AS President Clinton finalizes his plan to overhaul the nation's health-insurance system, state governments worry that the reforms would leave them in a familiar bind: bearing the burdens and costs of a program developed by federal policymakers.
``I don't see how the states can guarantee back to the feds'' that local health spending will not exceed limits set by federal bureaucrats, complains Robert Harder, secretary of the Kansas Department of Health and Environment. Such spending caps are a central part of Mr. Clinton's plan to rein in medical-cost inflation.
Mr. Harder, like other officials who may wind up administering the complex plan, is eager to put it through a state-level reality check.
``In Kansas we really do understand millions of dollars,'' as opposed to the gargantuan numbers in White House projections, Harder says. For example, he estimates that covering the uninsured in his state will cost $450 to $500 million a year. Given the economy's slow pace, he wonders whether employers will be a reliable source of funding. (Vermont grapples with access, Page 2.)
Under the Clinton proposal, if a health-insurance plan runs into financial trouble, states must ensure that its participants don't lose access to health services. A state-administered guaranty fund would have to ensure that doctors and hospitals are paid.
Beyond these financial concerns, state officials also worry that the plan to extend health coverage to all Americans would limit states' ability to experiment with alternative solutions.
Despite undercurrents of skepticism, many in state government express admiration for the plan's boldness. Indeed, its agenda parallels reforms undertaken in states such as Washington and Oregon. The current system, observers agree, has failed to control costs and has left many working Americans without coverage.
Clinton's American Health Security Act would attack these twin problems:
* Universal coverage. All employers (including the self-employed) would have to pay at least 80 percent of insurance premiums for workers and their dependents. Individuals would pay remaining costs.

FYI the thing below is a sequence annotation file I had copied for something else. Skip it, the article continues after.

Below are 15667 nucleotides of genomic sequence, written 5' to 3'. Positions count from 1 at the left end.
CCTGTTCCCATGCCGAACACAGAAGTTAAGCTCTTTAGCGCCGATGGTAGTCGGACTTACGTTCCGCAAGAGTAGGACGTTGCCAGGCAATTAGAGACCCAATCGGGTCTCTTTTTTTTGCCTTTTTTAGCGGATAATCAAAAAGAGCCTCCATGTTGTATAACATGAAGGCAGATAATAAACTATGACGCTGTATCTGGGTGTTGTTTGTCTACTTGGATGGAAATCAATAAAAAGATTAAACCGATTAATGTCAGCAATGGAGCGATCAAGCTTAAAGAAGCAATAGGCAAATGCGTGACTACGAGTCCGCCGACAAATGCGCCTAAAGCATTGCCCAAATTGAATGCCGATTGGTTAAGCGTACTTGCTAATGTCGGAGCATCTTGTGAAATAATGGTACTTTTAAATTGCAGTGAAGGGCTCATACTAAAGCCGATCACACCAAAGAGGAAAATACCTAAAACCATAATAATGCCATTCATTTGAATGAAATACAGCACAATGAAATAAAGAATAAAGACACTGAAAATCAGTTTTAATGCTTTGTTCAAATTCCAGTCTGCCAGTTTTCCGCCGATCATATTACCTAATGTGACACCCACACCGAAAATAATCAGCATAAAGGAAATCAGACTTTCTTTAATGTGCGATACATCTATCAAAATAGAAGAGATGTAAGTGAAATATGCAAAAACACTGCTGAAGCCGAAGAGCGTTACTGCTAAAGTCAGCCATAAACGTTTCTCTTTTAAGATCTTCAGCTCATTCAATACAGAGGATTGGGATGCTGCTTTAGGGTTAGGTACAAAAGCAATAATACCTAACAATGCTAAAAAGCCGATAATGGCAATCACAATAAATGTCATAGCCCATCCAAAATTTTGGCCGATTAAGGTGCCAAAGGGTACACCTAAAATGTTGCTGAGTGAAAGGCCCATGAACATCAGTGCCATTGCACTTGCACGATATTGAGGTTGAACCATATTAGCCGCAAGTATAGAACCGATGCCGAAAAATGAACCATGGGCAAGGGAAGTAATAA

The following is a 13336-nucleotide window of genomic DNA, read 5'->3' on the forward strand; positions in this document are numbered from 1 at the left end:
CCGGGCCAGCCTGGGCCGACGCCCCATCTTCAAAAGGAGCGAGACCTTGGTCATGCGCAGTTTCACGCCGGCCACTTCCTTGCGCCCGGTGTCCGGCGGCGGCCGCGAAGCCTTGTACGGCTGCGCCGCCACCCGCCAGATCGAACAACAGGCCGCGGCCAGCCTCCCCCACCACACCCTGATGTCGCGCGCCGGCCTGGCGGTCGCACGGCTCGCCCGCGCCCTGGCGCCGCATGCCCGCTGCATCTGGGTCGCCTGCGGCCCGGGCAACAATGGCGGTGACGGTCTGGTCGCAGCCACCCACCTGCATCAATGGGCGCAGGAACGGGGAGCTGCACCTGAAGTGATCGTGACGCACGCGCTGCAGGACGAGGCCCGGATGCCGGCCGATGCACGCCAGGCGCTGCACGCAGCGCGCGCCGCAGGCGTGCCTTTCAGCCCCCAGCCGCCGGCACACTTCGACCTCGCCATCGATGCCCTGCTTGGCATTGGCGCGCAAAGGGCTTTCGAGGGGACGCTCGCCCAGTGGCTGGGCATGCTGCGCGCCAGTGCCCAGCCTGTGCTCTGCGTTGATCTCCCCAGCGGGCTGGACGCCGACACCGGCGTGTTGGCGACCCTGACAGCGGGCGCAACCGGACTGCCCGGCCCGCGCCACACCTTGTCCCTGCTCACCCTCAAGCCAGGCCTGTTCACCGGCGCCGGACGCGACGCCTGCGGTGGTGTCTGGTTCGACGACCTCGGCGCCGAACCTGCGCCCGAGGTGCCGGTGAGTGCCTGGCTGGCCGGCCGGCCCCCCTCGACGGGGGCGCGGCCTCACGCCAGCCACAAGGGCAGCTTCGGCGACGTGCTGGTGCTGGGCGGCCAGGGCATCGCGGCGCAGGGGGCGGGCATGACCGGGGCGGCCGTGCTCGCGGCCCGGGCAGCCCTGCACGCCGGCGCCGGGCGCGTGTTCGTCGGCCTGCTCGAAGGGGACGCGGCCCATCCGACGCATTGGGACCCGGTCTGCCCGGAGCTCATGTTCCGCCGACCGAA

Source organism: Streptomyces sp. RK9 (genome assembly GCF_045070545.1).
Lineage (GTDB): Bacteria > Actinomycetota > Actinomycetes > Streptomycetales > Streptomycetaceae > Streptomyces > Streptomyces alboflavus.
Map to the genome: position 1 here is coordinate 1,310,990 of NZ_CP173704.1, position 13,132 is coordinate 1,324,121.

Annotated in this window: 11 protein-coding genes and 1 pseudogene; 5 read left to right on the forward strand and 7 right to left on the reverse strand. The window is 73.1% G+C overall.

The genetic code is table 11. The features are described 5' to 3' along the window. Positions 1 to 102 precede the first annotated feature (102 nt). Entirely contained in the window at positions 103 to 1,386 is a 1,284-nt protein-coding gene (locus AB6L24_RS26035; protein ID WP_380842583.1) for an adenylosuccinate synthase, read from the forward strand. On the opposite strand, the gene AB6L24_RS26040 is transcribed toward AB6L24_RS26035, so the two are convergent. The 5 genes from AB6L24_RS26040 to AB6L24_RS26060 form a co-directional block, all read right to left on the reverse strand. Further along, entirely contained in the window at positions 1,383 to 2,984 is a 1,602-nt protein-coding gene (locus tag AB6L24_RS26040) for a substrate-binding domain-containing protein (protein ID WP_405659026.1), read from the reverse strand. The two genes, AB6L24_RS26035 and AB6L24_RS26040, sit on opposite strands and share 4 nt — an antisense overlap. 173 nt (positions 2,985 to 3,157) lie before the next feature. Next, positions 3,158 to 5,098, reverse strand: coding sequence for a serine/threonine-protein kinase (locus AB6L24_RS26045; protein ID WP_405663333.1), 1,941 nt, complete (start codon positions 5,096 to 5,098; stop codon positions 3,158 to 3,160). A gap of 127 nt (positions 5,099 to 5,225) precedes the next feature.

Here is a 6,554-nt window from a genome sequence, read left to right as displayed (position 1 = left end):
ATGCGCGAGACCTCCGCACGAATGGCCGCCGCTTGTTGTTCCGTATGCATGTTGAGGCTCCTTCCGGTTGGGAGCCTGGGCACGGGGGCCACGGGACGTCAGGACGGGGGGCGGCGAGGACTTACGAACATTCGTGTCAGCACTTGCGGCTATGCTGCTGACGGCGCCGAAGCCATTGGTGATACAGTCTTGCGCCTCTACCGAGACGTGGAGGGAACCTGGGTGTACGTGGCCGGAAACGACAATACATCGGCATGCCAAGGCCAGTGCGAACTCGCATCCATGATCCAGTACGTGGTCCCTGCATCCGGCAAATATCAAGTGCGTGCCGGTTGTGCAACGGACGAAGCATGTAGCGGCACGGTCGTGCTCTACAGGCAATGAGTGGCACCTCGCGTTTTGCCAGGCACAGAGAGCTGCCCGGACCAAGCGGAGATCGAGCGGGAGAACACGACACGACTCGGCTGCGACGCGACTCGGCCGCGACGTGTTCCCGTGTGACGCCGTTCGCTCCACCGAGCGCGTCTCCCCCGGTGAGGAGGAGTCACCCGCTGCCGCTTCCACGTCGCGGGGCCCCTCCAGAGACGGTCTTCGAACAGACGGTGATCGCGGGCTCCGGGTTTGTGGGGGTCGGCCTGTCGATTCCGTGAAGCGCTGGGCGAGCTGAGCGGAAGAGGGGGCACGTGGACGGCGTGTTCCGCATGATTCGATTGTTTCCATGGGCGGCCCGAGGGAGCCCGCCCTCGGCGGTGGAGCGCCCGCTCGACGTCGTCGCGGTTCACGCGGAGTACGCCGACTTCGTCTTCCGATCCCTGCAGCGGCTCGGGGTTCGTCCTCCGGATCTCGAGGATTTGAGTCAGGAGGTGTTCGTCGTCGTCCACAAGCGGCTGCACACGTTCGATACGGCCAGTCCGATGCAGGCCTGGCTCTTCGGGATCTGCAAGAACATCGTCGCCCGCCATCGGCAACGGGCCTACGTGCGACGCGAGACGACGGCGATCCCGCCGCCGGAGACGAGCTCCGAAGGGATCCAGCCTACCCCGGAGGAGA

* Cost control. Costs would be contained by a mixture of market incentives and spending caps placed by a federal board on each state. Individuals and all but the largest businesses would buy their insurance through regional ``alliances,'' set up by each state. These purchasing pools would press insurance companies to offer medical services at low cost.
If this system works as envisioned, huge inefficiencies will be forced out of the system, bringing costs into line even as coverage is expanded to all Americans.
But what if not enough efficiencies materialize?
According to a draft version of the Clinton plan, which has been undergoing numerous revisions in recent days, states could use several heavy-handed tools if an alliance isn't meeting its budget, including limiting enrollment in high-cost plans or setting providers' rates.
The threat of these measures raises a hot-button concern: the dreaded ``R'' word, rationing. Price controls are viewed by economists as a recipe for shortages and pent-up inflationary pressures. Put differently, states could find themselves trying to force doctors and hospitals to do more work - so citizens get all the services mandated by federal law - for less money.
The White House says these measures are only a last resort, that the cost-cutting will occur largely through competition among health plans and the incentive for individuals to enroll in low-cost plans.
Clinton's plan gives states a wide degree of latitude in carrying out their new administrative and regulatory responsibilities.
``They've ... made a very public commitment to state flexibility,'' says Gwen Baldwin, spokeswomen for Oregon Gov. Barbara Roberts (D).
A state could, for example, adopt a ``single-payer'' system for all or part of its territory. Under this system an alliance would negotiate directly with doctors and hospitals without insurance companies as intermediaries.
As another option an alliance in one state could coordinate its activities with a neighboring state's alliance, negotiating jointly with health insurers.
But states could not stray outside the framework of the Clinton plan, trying less-radical reforms for example.
``That takes away a lot of your freedom to manage your own system,'' says Mark Liedl, spokesman for Gov. Tommy Thompson (R) of Wisconsin, who is co-chairman of a governors' task force on health-care reform.
Mr. Liedl says many governors share this concern about flexibility. Wisconsin, he notes, is moving to pass a law that would establish regional purchasing pools, like the Clinton plan, but would make participation voluntary.
``We want to see what kind of impact this will have on the uninsured population,'' many of whom might buy insurance if the purchasing pools make it more affordable, Liedl says.
Several states also are preventing insurers from pricing their products based on the health of enrollees.
Harder, the Kansas health secretary, suspects that under the Clinton plan a handful of state formats for implementation would emerge. States that have already passed their own reforms might take the lead. States would have to win federal approval of their plans and would get federal aid for start-up costs.
Clinton's speech tomorrow will mark only the beginning of lengthy political discussions.
``We're interested in watching the debate,'' Liedl says.